Recently, I accompanied my youngest daughter’s class
on a field trip to Burns Bog. The outing was pleasurable, informative, and thought
provoking. Surrounded by trees, I couldn’t help but think of them as imagery
for my faith.
Early into the tour, the guide drew the children’s attention to the root system of a fallen swamp tree. The gnarled tubers hardly seemed long or strong enough to be the anchors for this large tree. Upon seeing its exposed base, it was really no surprise that a strong wind had overtaken it.
The guide asked the children to contemplate why, in a bog, such a tall tree would have no need for deep roots. A few of the children shared their guesses, until finally someone realized that since a bog is filled with water, the tree’s roots didn’t need to grow very far to reach it.
This basic “room-service” for nutrients gave the tree all it needed. It took what was required, grew in its place, and remained content. The tree extended up and out, for all to see, until a wind pulled its shallow roots right out of the ground, ultimately causing its demise.
The guide went on to compare this tree’s roots to those of trees growing further from water. Their root systems can stretch for miles underground, seeking the nearest water source, no matter how far away that source may be. Surprisingly, even a short humble-looking tree can be securely anchored by very long roots, spreading far and wide beneath the earth – away from public view. While wind can do damage to these trees as well, many remain standing in storms because they are so well-grounded.
Looking at the root system of the uprooted tree made me think of my children and how my husband and I have provided everything they’ve ever needed.
Looking at the root system of the uprooted tree made me think of my children and how my husband and I have provided everything they’ve ever needed. We feed them, clothe them, house them, and provide opportunities for them to have an education and extra-curricular activities. We have raised them in the faith and driven them to church each weekend. They haven’t had to look for the water of survival, in either the physical or the spiritual sense. They have grown roots, but a secure water source has always been right beneath them.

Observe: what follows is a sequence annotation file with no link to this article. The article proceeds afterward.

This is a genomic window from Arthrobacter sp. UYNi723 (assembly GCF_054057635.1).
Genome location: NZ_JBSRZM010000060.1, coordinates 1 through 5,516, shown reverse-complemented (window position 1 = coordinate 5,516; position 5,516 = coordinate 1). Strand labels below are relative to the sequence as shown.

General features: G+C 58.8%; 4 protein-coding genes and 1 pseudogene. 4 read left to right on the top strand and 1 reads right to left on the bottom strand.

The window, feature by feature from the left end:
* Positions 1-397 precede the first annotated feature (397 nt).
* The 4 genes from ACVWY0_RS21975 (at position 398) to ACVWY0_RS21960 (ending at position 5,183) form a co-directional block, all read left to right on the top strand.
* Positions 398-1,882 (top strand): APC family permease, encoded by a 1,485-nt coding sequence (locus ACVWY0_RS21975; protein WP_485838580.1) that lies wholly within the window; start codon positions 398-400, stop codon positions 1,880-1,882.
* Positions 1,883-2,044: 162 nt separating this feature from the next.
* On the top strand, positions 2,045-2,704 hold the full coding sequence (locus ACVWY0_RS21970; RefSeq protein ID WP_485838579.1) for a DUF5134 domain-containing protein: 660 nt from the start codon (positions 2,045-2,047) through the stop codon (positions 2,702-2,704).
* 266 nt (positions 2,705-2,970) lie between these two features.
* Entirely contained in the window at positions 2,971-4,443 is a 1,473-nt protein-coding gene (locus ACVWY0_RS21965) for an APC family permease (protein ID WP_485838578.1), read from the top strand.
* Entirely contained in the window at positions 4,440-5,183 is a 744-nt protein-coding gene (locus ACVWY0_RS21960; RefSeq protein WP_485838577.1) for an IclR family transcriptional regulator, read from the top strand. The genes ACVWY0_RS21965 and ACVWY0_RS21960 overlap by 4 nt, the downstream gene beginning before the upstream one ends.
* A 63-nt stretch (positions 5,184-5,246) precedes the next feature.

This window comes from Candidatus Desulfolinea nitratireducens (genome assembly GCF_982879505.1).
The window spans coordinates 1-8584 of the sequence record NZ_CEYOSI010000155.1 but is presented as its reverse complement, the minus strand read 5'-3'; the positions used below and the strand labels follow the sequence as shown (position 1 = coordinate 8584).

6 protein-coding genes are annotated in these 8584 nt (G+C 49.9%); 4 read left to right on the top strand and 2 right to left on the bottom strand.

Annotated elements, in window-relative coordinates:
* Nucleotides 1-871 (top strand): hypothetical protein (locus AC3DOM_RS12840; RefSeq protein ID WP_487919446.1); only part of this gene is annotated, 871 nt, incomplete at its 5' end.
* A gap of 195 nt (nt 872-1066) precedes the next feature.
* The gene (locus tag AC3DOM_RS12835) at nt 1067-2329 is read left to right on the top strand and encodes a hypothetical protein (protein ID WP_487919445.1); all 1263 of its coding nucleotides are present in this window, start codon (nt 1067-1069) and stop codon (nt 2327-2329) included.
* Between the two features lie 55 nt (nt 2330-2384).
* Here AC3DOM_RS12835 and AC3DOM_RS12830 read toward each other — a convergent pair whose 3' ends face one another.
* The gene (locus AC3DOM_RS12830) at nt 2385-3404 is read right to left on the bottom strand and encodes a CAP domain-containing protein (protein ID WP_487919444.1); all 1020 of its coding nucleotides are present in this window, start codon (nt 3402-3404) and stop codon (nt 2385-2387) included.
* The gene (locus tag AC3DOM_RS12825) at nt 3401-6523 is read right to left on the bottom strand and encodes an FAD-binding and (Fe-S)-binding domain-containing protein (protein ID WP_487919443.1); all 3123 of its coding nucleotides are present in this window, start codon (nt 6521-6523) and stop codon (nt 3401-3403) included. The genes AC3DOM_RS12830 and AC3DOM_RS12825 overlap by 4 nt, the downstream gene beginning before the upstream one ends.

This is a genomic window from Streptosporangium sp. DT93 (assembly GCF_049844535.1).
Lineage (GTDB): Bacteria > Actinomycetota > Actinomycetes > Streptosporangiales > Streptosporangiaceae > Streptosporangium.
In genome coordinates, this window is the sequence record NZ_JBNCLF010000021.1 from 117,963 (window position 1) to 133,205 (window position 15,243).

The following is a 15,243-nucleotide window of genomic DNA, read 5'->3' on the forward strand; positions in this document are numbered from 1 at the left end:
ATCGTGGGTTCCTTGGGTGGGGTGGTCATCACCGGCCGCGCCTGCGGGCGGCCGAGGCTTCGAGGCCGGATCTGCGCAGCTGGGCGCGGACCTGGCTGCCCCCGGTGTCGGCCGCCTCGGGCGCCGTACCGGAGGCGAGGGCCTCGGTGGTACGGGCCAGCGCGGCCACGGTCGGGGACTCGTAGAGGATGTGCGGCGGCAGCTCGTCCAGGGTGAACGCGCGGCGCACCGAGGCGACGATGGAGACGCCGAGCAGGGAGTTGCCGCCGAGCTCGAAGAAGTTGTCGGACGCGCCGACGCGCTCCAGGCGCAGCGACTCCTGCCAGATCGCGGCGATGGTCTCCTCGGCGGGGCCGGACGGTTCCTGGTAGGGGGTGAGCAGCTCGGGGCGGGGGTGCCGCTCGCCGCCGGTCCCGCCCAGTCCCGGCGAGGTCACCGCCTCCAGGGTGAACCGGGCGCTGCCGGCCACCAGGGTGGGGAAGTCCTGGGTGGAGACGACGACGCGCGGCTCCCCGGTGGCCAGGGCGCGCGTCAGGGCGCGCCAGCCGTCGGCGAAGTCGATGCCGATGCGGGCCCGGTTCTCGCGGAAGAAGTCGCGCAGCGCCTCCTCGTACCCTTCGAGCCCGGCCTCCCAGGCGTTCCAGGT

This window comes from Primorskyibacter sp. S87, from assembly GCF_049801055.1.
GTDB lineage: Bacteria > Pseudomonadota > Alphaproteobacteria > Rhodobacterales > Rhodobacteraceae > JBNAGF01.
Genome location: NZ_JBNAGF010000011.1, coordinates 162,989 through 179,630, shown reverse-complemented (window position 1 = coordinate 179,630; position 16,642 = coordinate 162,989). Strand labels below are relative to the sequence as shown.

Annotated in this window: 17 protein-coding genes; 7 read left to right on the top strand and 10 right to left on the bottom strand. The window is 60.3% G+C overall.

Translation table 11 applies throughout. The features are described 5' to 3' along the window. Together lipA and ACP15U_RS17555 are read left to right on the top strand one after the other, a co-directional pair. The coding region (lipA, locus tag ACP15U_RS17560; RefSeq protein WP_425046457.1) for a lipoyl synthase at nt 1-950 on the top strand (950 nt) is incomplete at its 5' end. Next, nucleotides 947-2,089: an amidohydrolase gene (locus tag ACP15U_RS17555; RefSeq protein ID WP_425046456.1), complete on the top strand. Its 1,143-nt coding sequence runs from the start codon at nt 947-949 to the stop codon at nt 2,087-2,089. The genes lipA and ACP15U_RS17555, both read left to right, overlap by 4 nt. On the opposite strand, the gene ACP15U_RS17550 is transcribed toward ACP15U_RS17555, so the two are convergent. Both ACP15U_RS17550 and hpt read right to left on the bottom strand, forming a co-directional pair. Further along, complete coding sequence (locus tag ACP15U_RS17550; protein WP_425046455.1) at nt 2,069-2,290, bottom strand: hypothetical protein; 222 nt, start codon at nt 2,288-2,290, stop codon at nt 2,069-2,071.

With our oldest child graduating from high school and setting out into university life, I know that I do not want him or his sisters to become like swamp trees. I want them to build upon the foundation we have provided for them, while also realizing that their young roots are not yet deep enough to weather the storms of life.
We have provided the initial “water” for them to begin their journeys, but in order to stay standing, they must extend those roots. They must grow beyond our family, keeping their roots in touch with home, as they find their ways in the world.
In my early twenties, I moved far away from home – far from the immediate water source of family, friends, and my home church. Yet I keep in touch with people and am drawn back to the place of my birth every year.
More importantly, I am drawn to my relationship with Jesus, in daily prayer and in Sunday Mass. My roots may have been shallow at one time, but love for God and for people have held me in place; the farther I’ve gone, the deeper my roots have grown.
My prayer for my son and his fellow graduates – my prayer for my younger children as well – is that, while they grow tall and explore their potential, they will never stop growing their roots. I pray that under the image they present to the world, there will be constant searches deep within for the nutrients their souls need to survive.
I pray that their roots will allow them to withstand the winds of life.
I pray that their roots will allow them to withstand the winds of life and grow into the unique people God has designed them to be.
I likewise pray that, when they are no longer with me on life’s “field trips,” they too may notice and embrace the hand of God in the imagery he continually provides along the way.